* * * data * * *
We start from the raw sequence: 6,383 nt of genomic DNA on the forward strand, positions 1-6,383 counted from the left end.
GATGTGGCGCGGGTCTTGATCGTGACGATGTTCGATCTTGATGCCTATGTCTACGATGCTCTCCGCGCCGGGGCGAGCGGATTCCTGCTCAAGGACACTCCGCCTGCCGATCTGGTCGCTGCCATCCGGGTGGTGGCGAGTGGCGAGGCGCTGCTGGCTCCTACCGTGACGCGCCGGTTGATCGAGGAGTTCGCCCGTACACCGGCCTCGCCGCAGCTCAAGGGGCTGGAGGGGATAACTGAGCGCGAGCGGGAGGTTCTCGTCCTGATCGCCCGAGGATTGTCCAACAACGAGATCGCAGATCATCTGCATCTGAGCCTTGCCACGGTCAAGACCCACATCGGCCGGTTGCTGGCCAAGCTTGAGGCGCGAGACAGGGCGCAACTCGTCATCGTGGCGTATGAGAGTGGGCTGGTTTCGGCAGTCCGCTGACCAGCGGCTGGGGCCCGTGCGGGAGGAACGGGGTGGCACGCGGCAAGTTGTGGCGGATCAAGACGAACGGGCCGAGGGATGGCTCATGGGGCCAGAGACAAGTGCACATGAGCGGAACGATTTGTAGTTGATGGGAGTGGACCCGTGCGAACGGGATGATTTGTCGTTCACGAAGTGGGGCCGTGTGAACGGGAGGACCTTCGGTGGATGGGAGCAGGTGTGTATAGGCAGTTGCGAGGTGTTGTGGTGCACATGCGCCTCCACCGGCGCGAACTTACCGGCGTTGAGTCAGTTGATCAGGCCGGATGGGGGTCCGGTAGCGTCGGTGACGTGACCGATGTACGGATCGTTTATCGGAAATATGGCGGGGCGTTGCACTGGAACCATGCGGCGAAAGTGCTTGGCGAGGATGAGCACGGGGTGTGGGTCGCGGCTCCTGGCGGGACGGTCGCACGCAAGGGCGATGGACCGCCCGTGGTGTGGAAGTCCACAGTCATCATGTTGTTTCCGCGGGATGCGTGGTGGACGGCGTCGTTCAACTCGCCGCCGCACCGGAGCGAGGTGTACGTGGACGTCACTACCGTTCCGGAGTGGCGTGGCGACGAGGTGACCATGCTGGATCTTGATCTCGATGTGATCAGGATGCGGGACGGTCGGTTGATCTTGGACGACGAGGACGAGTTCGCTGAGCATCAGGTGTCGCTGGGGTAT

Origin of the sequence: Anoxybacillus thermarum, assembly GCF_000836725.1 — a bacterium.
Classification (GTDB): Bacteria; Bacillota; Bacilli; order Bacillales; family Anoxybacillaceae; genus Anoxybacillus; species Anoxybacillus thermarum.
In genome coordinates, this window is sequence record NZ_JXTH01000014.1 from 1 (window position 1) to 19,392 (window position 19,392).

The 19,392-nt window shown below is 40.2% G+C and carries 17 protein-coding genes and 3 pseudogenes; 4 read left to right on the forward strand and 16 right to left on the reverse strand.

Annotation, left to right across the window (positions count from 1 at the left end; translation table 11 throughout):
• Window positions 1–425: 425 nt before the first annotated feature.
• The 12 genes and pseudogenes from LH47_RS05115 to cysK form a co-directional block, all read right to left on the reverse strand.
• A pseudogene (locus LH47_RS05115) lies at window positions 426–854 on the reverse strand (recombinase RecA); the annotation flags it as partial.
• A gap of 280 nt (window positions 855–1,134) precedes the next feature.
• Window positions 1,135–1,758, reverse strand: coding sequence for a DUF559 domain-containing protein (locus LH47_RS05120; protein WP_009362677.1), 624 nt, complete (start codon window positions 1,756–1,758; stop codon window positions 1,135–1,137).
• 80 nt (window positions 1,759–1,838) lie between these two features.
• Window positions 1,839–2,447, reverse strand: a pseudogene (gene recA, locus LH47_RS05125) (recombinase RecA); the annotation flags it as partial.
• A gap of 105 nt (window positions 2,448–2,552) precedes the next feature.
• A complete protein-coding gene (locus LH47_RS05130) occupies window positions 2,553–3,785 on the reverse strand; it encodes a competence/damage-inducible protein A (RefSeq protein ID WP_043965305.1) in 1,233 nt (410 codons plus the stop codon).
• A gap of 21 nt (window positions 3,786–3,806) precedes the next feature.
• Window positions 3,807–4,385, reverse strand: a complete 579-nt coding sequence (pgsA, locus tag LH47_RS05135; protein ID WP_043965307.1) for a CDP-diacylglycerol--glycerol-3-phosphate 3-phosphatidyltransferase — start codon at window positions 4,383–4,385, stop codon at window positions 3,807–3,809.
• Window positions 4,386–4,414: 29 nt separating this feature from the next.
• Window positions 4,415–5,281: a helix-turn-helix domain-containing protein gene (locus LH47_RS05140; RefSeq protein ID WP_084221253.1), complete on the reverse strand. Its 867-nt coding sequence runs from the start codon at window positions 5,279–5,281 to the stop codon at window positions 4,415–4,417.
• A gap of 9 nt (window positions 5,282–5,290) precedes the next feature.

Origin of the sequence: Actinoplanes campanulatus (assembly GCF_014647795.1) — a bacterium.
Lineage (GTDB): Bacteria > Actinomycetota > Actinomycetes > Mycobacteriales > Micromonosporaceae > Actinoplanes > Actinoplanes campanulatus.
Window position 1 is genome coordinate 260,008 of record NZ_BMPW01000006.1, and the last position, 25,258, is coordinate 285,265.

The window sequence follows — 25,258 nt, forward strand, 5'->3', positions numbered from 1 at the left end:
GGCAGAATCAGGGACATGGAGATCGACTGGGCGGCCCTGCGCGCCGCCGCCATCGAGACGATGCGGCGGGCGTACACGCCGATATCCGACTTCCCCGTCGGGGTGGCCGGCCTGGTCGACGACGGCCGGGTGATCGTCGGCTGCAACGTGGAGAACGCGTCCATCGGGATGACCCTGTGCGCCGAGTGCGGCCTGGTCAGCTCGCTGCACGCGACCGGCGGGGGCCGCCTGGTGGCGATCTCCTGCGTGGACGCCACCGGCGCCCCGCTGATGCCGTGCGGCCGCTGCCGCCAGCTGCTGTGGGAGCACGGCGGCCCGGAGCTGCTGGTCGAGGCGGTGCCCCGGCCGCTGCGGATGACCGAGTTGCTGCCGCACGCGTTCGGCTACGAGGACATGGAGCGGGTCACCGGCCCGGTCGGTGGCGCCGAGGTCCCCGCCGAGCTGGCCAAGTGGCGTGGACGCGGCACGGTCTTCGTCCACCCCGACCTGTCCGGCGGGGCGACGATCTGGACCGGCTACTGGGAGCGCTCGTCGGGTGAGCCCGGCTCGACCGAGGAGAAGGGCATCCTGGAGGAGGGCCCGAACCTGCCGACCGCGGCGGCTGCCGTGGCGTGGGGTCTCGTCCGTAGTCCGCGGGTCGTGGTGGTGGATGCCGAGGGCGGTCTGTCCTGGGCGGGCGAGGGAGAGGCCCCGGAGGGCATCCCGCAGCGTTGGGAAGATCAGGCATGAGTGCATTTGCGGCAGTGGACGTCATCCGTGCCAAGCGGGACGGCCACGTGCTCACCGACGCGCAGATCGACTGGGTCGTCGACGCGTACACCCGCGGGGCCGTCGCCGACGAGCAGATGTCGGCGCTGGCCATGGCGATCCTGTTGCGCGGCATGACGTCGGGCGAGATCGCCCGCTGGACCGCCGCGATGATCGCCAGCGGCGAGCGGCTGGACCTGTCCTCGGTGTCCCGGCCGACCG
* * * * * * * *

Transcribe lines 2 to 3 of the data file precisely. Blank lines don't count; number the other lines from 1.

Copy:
GATGTGGCGCGGGTCTTGATCGTGACGATGTTCGATCTTGATGCCTATGTCTACGATGCTCTCCGCGCCGGGGCGAGCGGATTCCTGCTCAAGGACACTCCGCCTGCCGATCTGGTCGCTGCCATCCGGGTGGTGGCGAGTGGCGAGGCGCTGCTGGCTCCTACCGTGACGCGCCGGTTGATCGAGGAGTTCGCCCGTACACCGGCCTCGCCGCAGCTCAAGGGGCTGGAGGGGATAACTGAGCGCGAGCGGGAGGTTCTCGTCCTGATCGCCCGAGGATTGTCCAACAACGAGATCGCAGATCATCTGCATCTGAGCCTTGCCACGGTCAAGACCCACATCGGCCGGTTGCTGGCCAAGCTTGAGGCGCGAGACAGGGCGCAACTCGTCATCGTGGCGTATGAGAGTGGGCTGGTTTCGGCAGTCCGCTGACCAGCGGCTGGGGCCCGTGCGGGAGGAACGGGGTGGCACGCGGCAAGTTGTGGCGGATCAAGACGAACGGGCCGAGGGATGGCTCATGGGGCCAGAGACAAGTGCACATGAGCGGAACGATTTGTAGTTGATGGGAGTGGACCCGTGCGAACGGGATGATTTGTCGTTCACGAAGTGGGGCCGTGTGAACGGGAGGACCTTCGGTGGATGGGAGCAGGTGTGTATAGGCAGTTGCGAGGTGTTGTGGTGCACATGCGCCTCCACCGGCGCGAACTTACCGGCGTTGAGTCAGTTGATCAGGCCGGATGGGGGTCCGGTAGCGTCGGTGACGTGACCGATGTACGGATCGTTTATCGGAAATATGGCGGGGCGTTGCACTGGAACCATGCGGCGAAAGTGCTTGGCGAGGATGAGCACGGGGTGTGGGTCGCGGCTCCTGGCGGGACGGTCGCACGCAAGGGCGATGGACCGCCCGTGGTGTGGAAGTCCACAGTCATCATGTTGTTTCCGCGGGATGCGTGGTGGACGGCGTCGTTCAACTCGCCGCCGCACCGGAGCGAGGTGTACGTGGACGTCACTACCGTTCCGGAGTGGCGTGGCGACGAGGTGACCATGCTGGATCTTGATCTCGATGTGATCAGGATGCGGGACGGTCGGTTGATCTTGGACGACGAGGACGAGTTCGCTGAGCATCAGGTGTCGCTGGGGTAT

Origin of the sequence: Anoxybacillus thermarum, assembly GCF_000836725.1 — a bacterium.